2. Anti-Apoptotic Effects of Lentiviral Vector Transduction Promote Increased Rituximab Tolerance in Cancerous B-Cells

    PubMed Central

    Ranjbar, Benyamin; Krogh, Louise Bechmann; Laursen, Maria Bach; Primo, Maria Nascimento; Marques, Sara Correia; Dybkær, Karen; Mikkelsen, Jacob Giehm

    2016-01-01

    Diffuse large B-cell lymphoma (DLBCL) is characterized by great genetic and clinical heterogeneity which complicates prognostic prediction and influences treatment efficacy. The most common regimen, R-CHOP, consists of a combination of anthracycline- and immuno-based drugs including Rituximab. It remains elusive how and to which extent genetic variability impacts the response and potential tolerance to R-CHOP. Hence, an improved understanding of mechanisms leading to drug tolerance in B-cells is crucial, and modelling by genetic intervention directly in B-cells is fundamental in such investigations. Lentivirus-based gene vectors are widely used gene vehicles, which in B-cells are an attractive alternative to potentially toxic transfection-based methodologies. Here, we investigate the use of VSV-G-pseudotyped lentiviral vectors in B-cells for exploring the impact of microRNAs on tolerance to Rituximab. Notably, we find that robust lentiviral transduction of cancerous B-cell lines markedly and specifically enhances the resistance of transduced germinal center B-cells (GCBs) to Rituximab. Although Rituximab works partially through complement-mediated cell lysis, increased tolerance is not achieved through effects of lentiviral transduction on cell death mediated by complement. Rather, reduced levels of PARP1 and persistent high levels of CD43 in Rituximab-treated GCBs demonstrate anti-apoptotic effects of lentiviral transduction that may interfere with the outcome and interpretation of Rituximab tolerance studies. Our findings stress that caution should be exercised exploiting lentiviral vectors in studies of tolerance to therapeutics in DLBCL. Importantly, however, we demonstrate the feasibility of using the lentiviral gene delivery platform in studies addressing the impact of specific microRNAs on Rituximab responsiveness. PMID:27045839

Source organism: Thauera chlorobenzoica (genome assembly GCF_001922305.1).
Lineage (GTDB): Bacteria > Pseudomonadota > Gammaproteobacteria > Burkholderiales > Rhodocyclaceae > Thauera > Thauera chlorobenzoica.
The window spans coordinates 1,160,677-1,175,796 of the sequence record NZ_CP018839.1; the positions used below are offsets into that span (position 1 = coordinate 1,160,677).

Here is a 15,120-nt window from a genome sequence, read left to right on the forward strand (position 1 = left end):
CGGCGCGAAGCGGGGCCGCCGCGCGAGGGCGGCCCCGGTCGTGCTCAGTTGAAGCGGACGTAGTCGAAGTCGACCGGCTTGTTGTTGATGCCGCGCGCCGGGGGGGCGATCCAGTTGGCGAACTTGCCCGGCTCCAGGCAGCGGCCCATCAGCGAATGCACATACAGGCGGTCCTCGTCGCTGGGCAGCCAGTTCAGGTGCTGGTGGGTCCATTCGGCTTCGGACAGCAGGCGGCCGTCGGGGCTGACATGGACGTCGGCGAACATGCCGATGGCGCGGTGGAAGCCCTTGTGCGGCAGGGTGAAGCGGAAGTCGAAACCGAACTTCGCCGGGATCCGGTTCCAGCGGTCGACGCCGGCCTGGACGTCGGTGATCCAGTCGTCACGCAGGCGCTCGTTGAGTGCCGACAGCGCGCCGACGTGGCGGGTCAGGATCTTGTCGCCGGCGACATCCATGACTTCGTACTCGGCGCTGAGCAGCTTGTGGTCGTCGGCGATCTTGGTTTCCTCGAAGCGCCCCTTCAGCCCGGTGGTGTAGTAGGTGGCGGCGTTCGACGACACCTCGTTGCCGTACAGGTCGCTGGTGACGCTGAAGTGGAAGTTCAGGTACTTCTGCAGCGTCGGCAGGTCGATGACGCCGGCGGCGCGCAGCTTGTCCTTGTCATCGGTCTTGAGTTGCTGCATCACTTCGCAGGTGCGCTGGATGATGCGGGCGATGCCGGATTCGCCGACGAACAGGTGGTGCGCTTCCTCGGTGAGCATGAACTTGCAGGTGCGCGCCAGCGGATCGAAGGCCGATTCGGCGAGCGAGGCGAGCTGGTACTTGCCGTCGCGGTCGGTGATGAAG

3. Rituximab in steroid-dependent or frequently relapsing idiopathic nephrotic syndrome.

    PubMed

    Ruggenenti, Piero; Ruggiero, Barbara; Cravedi, Paolo; Vivarelli, Marina; Massella, Laura; Marasà, Maddalena; Chianca, Antonietta; Rubis, Nadia; Ene-Iordache, Bogdan; Rudnicki, Michael; Pollastro, Rosa Maria; Capasso, Giovambattista; Pisani, Antonio; Pennesi, Marco; Emma, Francesco; Remuzzi, Giuseppe

    2014-04-01

    The outcome of steroid-dependent or frequently relapsing nephrotic syndrome of minimal change disease (MCD), mesangial proliferative GN (MesGN), or FSGS may be poor and with major treatment toxicity. This academic, multicenter, off-on trial (ClinicalTrials.gov #NCT00981838) primarily evaluated the effects of rituximab therapy followed by immunosuppression withdrawal on disease recurrence in 10 children and 20 adults with MCD/MesGN (n=22) or FSGS who had suffered ≥2 recurrences over the previous year and were in steroid-induced remission for ≥1 month. Participants received one dose (n=28) or two doses of rituximab (375 mg/m(2) intravenously). At 1 year, all patients were in remission: 18 were treatment-free and 15 never relapsed. Compared with the year before rituximab treatment, total relapses decreased from 88 to 22 and the per-patient median number of relapses decreased from 2.5 (interquartile range [IQR], 2-4) to 0.5 (IQR, 0-1; P<0.001) during 1 year of follow-up. Reduction was significant across subgroups (children, adults, MCD/MesGN, and FSGS; P<0.01). After rituximab, the per-patient steroid maintenance median dose decreased from 0.27 mg/kg (IQR, 0.19-0.60) to 0 mg/kg (IQR, 0-0.23) (P<0.001), and the median cumulative dose to achieve relapse remission decreased from 19.5 mg/kg (IQR, 13.0-29.2) to 0.5 mg/kg (IQR, 0-9.4) (P<0.001). Furthermore, the mean estimated GFR increased from 111.3±25.7 to 121.8±29.2 ml/min per 1.73 m(2) (P=0.01), with the largest increases in children and in FSGS subgroups. The mean height z score slope stabilized in children (P<0.01). Treatment was well tolerated. Rituximab effectively and safely prevented recurrences and reduced the need for immunosuppression in steroid-dependent or frequently relapsing nephrotic syndrome, and halted disease-associated growth deficit in children. PMID:24480824